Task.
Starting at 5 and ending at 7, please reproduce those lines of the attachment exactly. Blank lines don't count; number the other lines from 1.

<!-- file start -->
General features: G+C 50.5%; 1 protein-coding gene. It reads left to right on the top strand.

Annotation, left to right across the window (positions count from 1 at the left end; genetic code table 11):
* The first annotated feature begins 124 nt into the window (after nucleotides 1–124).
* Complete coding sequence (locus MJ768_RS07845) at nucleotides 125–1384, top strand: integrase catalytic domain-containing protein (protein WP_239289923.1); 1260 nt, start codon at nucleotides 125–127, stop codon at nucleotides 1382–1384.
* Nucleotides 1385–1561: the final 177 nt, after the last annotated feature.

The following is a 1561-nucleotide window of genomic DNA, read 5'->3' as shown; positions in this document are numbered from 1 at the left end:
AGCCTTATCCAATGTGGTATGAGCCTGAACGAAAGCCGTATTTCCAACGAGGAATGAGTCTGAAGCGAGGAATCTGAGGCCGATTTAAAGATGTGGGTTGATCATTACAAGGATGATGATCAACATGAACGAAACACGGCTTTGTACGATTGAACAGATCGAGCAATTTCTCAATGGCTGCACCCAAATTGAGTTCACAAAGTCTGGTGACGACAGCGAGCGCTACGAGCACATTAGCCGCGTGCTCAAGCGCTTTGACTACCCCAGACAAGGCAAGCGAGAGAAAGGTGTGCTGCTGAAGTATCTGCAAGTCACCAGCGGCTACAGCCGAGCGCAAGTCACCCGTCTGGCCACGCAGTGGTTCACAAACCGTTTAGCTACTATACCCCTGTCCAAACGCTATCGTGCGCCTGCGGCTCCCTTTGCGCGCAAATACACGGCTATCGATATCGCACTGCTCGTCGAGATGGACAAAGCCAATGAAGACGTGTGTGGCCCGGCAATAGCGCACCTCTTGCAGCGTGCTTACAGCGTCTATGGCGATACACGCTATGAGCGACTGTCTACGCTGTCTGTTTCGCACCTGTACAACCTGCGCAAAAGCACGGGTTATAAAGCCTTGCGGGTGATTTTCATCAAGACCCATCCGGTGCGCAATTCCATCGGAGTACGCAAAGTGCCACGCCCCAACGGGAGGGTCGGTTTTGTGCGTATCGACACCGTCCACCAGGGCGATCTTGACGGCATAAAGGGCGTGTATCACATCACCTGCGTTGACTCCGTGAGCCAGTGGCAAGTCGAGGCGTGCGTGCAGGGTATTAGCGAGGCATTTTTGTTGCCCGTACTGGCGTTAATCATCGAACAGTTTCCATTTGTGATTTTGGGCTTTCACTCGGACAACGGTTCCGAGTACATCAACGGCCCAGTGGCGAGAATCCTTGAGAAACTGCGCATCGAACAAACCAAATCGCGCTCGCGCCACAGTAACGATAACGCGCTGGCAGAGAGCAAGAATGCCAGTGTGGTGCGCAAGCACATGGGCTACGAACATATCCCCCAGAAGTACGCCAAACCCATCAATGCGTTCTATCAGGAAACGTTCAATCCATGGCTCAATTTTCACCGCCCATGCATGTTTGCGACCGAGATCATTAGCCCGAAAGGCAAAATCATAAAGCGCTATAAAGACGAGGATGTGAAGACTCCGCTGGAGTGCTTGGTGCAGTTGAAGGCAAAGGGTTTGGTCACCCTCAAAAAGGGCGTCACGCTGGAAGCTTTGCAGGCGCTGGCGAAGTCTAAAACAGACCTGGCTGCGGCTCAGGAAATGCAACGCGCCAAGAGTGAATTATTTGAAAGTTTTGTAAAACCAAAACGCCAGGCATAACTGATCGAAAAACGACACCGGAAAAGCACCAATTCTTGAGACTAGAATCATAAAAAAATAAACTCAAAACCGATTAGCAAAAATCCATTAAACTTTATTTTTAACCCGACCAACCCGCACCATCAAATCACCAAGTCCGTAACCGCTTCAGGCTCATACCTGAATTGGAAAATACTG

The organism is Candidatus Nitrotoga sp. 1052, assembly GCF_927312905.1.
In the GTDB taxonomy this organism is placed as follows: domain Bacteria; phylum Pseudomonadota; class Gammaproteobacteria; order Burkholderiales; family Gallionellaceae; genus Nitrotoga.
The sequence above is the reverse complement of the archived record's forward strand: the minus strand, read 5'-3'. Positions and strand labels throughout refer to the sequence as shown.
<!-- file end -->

* Nucleotides 1385–1561: the final 177 nt, after the last annotated feature.

The following is a 1561-nucleotide window of genomic DNA, read 5'->3' as shown; positions in this document are numbered from 1 at the left end:
AGCCTTATCCAATGTGGTATGAGCCTGAACGAAAGCCGTATTTCCAACGAGGAATGAGTCTGAAGCGAGGAATCTGAGGCCGATTTAAAGATGTGGGTTGATCATTACAAGGATGATGATCAACATGAACGAAACACGGCTTTGTACGATTGAACAGATCGAGCAATTTCTCAATGGCTGCACCCAAATTGAGTTCACAAAGTCTGGTGACGACAGCGAGCGCTACGAGCACATTAGCCGCGTGCTCAAGCGCTTTGACTACCCCAGACAAGGCAAGCGAGAGAAAGGTGTGCTGCTGAAGTATCTGCAAGTCACCAGCGGCTACAGCCGAGCGCAAGTCACCCGTCTGGCCACGCAGTGGTTCACAAACCGTTTAGCTACTATACCCCTGTCCAAACGCTATCGTGCGCCTGCGGCTCCCTTTGCGCGCAAATACACGGCTATCGATATCGCACTGCTCGTCGAGATGGACAAAGCCAATGAAGACGTGTGTGGCCCGGCAATAGCGCACCTCTTGCAGCGTGCTTACAGCGTCTATGGCGATACACGCTATGAGCGACTGTCTACGCTGTCTGTTTCGCACCTGTACAACCTGCGCAAAAGCACGGGTTATAAAGCCTTGCGGGTGATTTTCATCAAGACCCATCCGGTGCGCAATTCCATCGGAGTACGCAAAGTGCCACGCCCCAACGGGAGGGTCGGTTTTGTGCGTATCGACACCGTCCACCAGGGCGATCTTGACGGCATAAAGGGCGTGTATCACATCACCTGCGTTGACTCCGTGAGCCAGTGGCAAGTCGAGGCGTGCGTGCAGGGTATTAGCGAGGCATTTTTGTTGCCCGTACTGGCGTTAATCATCGAACAGTTTCCATTTGTGATTTTGGGCTTTCACTCGGACAACGGTTCCGAGTACATCAACGGCCCAGTGGCGAGAATCCTTGAGAAACTGCGCATCGAACAAACCAAATCGCGCTCGCGCCACAGTAACGATAACGCGCTGGCAGAGAGCAAGAATGCCAGTGTGGTGCGCAAGCACATGGGCTACGAACATATCCCCCAGAAGTACGCCAAACCCATCAATGCGTTCTATCAGGAAACGTTCAATCCATGGCTCAATTTTCACCGCCCATGCATGTTTGCGACCGAGATCATTAGCCCGAAAGGCAAAATCATAAAGCGCTATAAAGACGAGGATGTGAAGACTCCGCTGGAGTGCTTGGTGCAGTTGAAGGCAAAGGGTTTGGTCACCCTCAAAAAGGGCGTCACGCTGGAAGCTTTGCAGGCGCTGGCGAAGTCTAAAACAGACCTGGCTGCGGCTCAGGAAATGCAACGCGCCAAGAGTGAATTATTTGAAAGTTTTGTAAAACCAAAACGCCAGGCATAACTGATCGAAAAACGACACCGGAAAAGCACCAATTCTTGAGACTAGAATCATAAAAAAATAAACTCAAAACCGATTAGCAAAAATCCATTAAACTTTATTTTTAACCCGACCAACCCGCACCATCAAATCACCAAGTCCGTAACCGCTTCAGGCTCATACCTGAATTGGAAAATACTG